4) Hire someone else to do content entry. You are a busy person, right? A leader responsible for a lot of very important work. There may be no way for you to avoid having to create new content, but don’t get bogged down doing the task of entering it into the new website. That’s a slightly above minimum wage data entry job.

Website Transfer Service

For years, when developing new custom-designed websites for organizations, we have strongly encouraged them to let our team do the content entry for them because it saves so much time. Recently, though, we went through the process of examining all the questions people asked us via phone, help desk, chat and email in a 2 week period. One of the most common questions we were asked was, “Can you move my website for me?”

So, earlier this week we introduced a new Website Transfer Service to people who build their own websites with our NE1 Web Builder.

Now, all you have to do is place an order, pick the template for your website, and with the website transfer service, we’ll copy all the content from your old site to your new site.

Even if you are a “do it yourselfer” it’s important to recognize that as a leader, your job is to accomplish greater things through others than you can by yourself. Your mission is too important for you to get bogged down in content entry instead of the critical leadership tasks that only you can do.

With the Website Transfer Service, we can reduce the content entry phase from 10 weeks or more down to 1 week.

It’s another way we can help you achieve your mission online.

But, even if you don’t have us transfer your website, please get someone to do it.  Your church, school, ministry or business needs you to lead!


  1. Have you ever been a part of the development of a new website that got bogged down with delays in the content entry phase? Can you describe it? How it happened, how it felt, how it impacted the organization?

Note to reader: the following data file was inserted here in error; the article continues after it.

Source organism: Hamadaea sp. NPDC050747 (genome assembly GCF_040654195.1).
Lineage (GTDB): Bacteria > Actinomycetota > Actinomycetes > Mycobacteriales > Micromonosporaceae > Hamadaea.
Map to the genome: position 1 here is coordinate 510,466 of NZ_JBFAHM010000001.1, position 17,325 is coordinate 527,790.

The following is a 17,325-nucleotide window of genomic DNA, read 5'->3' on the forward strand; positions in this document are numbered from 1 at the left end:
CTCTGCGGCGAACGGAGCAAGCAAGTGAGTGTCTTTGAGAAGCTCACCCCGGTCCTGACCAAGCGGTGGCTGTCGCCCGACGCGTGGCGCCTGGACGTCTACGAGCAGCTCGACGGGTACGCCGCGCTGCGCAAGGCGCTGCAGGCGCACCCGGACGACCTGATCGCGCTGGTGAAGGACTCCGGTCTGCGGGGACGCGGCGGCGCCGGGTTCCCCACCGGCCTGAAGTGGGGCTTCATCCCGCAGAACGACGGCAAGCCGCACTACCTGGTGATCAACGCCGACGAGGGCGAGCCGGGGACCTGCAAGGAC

2. Do you have any additional advice for someone who may be about to start developing a new website?
  3. If you’re about to start the process of getting a new website for your organization, do you have any questions about content creation and entry?

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    About the author

    Paul Steinbrueck

    Paul Steinbrueck is co-founder and CEO of OurChurch.Com, husband, father of 3, blogger. You can follow him on Twitter at @PaulSteinbrueck.


    • Awesome! you have highlighted the good point. Hope that here I will find such helpful and informative articles in thorium website like this one and I would be one of your loyal and regular readers because this is the one of the best posts I read so far. The content is unique, original and very informative. Thanks, this is really cool and interesting!

    • This is really great!! This is very much true that content is the part which takes most of the time throughout the development process. Creating a content roadmap with the help of Sitemap is always helpful. I have also done the same thing for our website.

    • Great article paul. This will help me in reducing the time for my website development process. Thanks for sharing it.